Brushing up noeldemartin.com
|Started:||September 02, 2019 (Ongoing)|
It's that time of the year, I'm back from holidays and it's a good time to do some maintenance tasks on my website. Such things include upgrading the Laravel version (I want to give Laravel Shift a try), install Laravel Nova, clean up some UI, clean up some texts and take a look at some performance improvements I had on my backlog.
Started working on it.
I've just finished upgrading the website to Laravel 6.0 using Laravel Shift. The previous version I had running was 5.7, so I've had to run 2 Shifts:
5.7 to 5.8and
5.8 to 6.0. The whole process took me about an hour from start to finish; from creating the account to deploying the changes. I had to pay a total of 22$.
Overall I'd say it was a good experience. The Laravel upgrade notes indicate that this process should take about an hour for each version, which makes it a total of 2 hours plus testing, deploying, etc. So I could say I saved myself an hour here.
Now, there are some things to keep in mind.
First, Shift gets more expensive the older your Laravel application gets. This means if I stay up to date from now on, doing this will be cheaper.
Second, my website is a very simple application, it does little else than CRUD operations and there is almost no business logic (publishing posts and tasks, that's it). On the one hand, this means I could have done the migration myself without too many hurdles, which makes automating this less valuable. On the other hand, it's easy for me to trust the automation without looking at the changes, because the application is so simple that it was easy to see that nothing was broken. I guess it all comes down to how much you trust your tests, and if you do, Laravel Shift is awesome. (If you don't, you should reconsider why not and fix them.)
There are also some things I would improve.
The way this works is that Shift opens a PR in your repository with the upgrade changes, and it includes some comments with additional details. I found some of the details lacking information or too vague. There was for example one comment against using strings for class names, but it didn't indicate which files had the problem.
Something else I'd improve is the access to the Shifty Coders community. This is a Slack community that is recommended on the PR in order to get help, but I was not thrilled to learn that it's a paid community. I don't have problems with paid communities in general, but in this case when it's being suggested as a place to get help using a paid service, I don't think it should be. Specially since I'd probably only use it to get help with the service. If I'd be interested in a community for all things Laravel, there are others that may or may not be better.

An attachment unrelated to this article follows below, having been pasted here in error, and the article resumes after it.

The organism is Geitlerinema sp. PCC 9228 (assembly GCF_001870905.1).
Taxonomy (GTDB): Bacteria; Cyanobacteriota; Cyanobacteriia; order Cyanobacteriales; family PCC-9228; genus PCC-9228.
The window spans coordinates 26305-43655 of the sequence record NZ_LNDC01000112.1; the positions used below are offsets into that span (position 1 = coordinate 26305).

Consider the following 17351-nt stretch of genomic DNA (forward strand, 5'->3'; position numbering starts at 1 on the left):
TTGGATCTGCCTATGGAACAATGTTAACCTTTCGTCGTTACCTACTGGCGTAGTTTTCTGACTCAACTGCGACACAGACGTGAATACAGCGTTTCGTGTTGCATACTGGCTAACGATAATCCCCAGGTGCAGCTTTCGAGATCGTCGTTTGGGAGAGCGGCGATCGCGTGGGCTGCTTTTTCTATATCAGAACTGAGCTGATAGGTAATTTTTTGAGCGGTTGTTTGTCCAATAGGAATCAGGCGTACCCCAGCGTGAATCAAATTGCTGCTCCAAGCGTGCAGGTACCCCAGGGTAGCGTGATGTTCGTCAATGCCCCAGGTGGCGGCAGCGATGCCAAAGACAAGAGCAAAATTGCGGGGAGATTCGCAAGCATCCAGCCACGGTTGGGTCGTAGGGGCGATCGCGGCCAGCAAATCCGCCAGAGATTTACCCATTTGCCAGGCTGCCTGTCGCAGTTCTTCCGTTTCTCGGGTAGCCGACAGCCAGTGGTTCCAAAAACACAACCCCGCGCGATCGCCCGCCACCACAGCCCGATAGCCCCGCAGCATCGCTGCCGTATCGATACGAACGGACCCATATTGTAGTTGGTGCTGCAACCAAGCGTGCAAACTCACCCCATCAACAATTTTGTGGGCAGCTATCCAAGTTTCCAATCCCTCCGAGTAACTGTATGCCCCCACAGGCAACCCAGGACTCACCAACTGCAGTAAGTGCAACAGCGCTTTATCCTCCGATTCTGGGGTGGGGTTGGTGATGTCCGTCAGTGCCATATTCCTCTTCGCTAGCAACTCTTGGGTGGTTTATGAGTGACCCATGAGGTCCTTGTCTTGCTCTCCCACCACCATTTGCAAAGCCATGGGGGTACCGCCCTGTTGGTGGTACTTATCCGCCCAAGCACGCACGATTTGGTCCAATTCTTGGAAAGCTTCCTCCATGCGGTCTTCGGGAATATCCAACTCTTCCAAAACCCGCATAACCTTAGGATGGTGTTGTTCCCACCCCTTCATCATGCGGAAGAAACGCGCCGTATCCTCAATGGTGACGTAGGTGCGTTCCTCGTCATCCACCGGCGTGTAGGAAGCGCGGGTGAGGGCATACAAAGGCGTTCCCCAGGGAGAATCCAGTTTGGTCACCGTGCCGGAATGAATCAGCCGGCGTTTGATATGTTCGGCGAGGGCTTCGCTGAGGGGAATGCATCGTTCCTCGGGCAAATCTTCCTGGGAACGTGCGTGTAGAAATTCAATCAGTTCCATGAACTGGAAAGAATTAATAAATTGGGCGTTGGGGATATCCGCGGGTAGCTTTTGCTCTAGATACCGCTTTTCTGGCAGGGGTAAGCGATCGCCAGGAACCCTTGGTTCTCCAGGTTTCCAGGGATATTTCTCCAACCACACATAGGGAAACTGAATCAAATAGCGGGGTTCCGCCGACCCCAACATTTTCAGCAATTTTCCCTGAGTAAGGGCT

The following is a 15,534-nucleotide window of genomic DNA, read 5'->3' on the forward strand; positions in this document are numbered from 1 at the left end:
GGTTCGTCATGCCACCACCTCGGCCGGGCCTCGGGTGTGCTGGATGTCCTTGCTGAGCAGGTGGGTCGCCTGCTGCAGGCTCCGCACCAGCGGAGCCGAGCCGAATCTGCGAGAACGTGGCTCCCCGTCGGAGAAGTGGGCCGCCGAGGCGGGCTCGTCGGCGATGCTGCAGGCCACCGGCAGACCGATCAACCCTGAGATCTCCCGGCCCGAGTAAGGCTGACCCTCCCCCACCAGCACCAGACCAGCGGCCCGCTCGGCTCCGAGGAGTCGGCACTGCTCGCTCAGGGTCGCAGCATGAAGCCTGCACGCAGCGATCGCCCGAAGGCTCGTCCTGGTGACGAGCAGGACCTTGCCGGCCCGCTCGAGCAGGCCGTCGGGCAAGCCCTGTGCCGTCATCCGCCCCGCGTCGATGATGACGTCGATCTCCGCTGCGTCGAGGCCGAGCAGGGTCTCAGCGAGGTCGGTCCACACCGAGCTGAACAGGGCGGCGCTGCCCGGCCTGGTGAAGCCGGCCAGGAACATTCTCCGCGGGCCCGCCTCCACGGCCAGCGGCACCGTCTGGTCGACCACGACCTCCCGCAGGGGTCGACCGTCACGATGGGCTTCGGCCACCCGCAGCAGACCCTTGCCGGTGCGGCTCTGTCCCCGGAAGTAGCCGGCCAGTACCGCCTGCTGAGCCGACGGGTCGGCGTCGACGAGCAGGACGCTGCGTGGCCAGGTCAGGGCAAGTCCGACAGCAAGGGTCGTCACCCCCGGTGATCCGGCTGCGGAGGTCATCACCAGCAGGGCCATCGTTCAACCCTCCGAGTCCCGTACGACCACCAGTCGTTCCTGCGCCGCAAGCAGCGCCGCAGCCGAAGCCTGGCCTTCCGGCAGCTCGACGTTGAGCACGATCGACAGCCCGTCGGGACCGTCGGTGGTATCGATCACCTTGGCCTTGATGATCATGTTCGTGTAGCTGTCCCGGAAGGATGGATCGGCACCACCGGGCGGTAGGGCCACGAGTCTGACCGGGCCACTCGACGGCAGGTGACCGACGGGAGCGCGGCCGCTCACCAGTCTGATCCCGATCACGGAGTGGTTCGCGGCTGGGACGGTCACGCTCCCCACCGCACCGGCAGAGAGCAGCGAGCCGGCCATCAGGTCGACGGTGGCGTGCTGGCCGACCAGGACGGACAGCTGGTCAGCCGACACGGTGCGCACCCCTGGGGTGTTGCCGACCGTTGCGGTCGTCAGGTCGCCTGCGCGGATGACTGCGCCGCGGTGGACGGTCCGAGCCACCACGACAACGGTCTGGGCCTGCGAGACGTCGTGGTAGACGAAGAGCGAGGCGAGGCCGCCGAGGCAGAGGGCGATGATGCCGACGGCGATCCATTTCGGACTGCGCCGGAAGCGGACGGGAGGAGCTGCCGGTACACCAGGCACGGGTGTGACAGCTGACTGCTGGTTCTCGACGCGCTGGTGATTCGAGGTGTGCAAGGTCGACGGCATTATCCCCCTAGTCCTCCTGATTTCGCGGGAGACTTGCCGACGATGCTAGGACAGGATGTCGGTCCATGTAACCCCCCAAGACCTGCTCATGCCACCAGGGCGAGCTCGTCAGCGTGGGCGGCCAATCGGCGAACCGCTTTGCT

In summary, I'm happy with the experience and I'll probably use it again. I'm looking forward to test it with a bigger project to see if my opinions holds up.
As a follow up to yesterday's Shift upgrade, I've been looking at the upgrade notes to see if I didn't miss anything. I think it's a good idea to take a quick look, but I didn't find anything that hadn't been covered by Shift, so all good. Usually, I also watch the What's New lessons on Laracasts, so I'm pretty much covered on all sides. Of course, I don't think all of this is necessary in order to upgrade, Shift should suffice, but I also enjoy learning what's going on in Laravel to keep up to date with new features.
I've also been talking with Jason McCreary, the creator of Laravel Shift, and given him some feedback on the service. He's been very helpful on solving some of my doubts and he's still working on improving Shift, so I'm sure it'll become even better. One of the things I learned from him is about the Shift configuration file. This is a file you can have in your repo to configure how Shift behaves, and it can be very helpful to customize some of the automation.
With this, I consider my upgrade with Shift complete. Now I'll try something else I'm very excited about: Laravel Nova.